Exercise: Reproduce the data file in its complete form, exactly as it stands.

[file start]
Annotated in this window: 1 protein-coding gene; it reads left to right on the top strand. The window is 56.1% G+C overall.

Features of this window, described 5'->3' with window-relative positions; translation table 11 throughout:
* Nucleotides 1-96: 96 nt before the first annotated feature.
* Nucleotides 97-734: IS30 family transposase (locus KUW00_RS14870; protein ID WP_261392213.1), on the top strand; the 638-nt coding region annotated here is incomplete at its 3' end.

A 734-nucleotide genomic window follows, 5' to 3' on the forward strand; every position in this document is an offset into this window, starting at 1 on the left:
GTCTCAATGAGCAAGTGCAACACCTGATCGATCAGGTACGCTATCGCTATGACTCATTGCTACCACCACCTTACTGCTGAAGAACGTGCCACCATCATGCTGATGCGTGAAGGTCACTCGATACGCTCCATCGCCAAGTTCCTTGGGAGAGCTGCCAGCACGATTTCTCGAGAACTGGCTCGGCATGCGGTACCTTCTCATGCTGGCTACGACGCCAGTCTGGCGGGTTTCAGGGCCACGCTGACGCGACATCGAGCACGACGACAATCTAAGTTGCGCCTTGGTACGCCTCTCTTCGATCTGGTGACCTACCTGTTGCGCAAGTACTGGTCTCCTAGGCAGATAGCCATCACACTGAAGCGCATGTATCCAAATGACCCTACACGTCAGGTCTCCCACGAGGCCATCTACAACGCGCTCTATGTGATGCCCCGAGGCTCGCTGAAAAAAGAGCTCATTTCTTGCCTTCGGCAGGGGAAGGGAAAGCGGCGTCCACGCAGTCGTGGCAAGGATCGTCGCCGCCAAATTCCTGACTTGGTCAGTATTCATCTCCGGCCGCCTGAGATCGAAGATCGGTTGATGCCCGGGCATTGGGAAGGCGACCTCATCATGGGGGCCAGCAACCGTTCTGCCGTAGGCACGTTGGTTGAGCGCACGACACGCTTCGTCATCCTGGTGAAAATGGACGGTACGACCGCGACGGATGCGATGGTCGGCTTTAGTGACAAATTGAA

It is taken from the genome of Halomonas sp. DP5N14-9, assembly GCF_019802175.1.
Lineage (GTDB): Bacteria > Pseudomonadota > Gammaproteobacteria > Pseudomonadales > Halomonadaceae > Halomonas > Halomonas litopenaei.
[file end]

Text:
Annotated in this window: 1 protein-coding gene; it reads left to right on the top strand. The window is 56.1% G+C overall.

Features of this window, described 5'->3' with window-relative positions; translation table 11 throughout:
* Nucleotides 1-96: 96 nt before the first annotated feature.
* Nucleotides 97-734: IS30 family transposase (locus KUW00_RS14870; protein ID WP_261392213.1), on the top strand; the 638-nt coding region annotated here is incomplete at its 3' end.

A 734-nucleotide genomic window follows, 5' to 3' on the forward strand; every position in this document is an offset into this window, starting at 1 on the left:
GTCTCAATGAGCAAGTGCAACACCTGATCGATCAGGTACGCTATCGCTATGACTCATTGCTACCACCACCTTACTGCTGAAGAACGTGCCACCATCATGCTGATGCGTGAAGGTCACTCGATACGCTCCATCGCCAAGTTCCTTGGGAGAGCTGCCAGCACGATTTCTCGAGAACTGGCTCGGCATGCGGTACCTTCTCATGCTGGCTACGACGCCAGTCTGGCGGGTTTCAGGGCCACGCTGACGCGACATCGAGCACGACGACAATCTAAGTTGCGCCTTGGTACGCCTCTCTTCGATCTGGTGACCTACCTGTTGCGCAAGTACTGGTCTCCTAGGCAGATAGCCATCACACTGAAGCGCATGTATCCAAATGACCCTACACGTCAGGTCTCCCACGAGGCCATCTACAACGCGCTCTATGTGATGCCCCGAGGCTCGCTGAAAAAAGAGCTCATTTCTTGCCTTCGGCAGGGGAAGGGAAAGCGGCGTCCACGCAGTCGTGGCAAGGATCGTCGCCGCCAAATTCCTGACTTGGTCAGTATTCATCTCCGGCCGCCTGAGATCGAAGATCGGTTGATGCCCGGGCATTGGGAAGGCGACCTCATCATGGGGGCCAGCAACCGTTCTGCCGTAGGCACGTTGGTTGAGCGCACGACACGCTTCGTCATCCTGGTGAAAATGGACGGTACGACCGCGACGGATGCGATGGTCGGCTTTAGTGACAAATTGAA

It is taken from the genome of Halomonas sp. DP5N14-9, assembly GCF_019802175.1.
Lineage (GTDB): Bacteria > Pseudomonadota > Gammaproteobacteria > Pseudomonadales > Halomonadaceae > Halomonas > Halomonas litopenaei.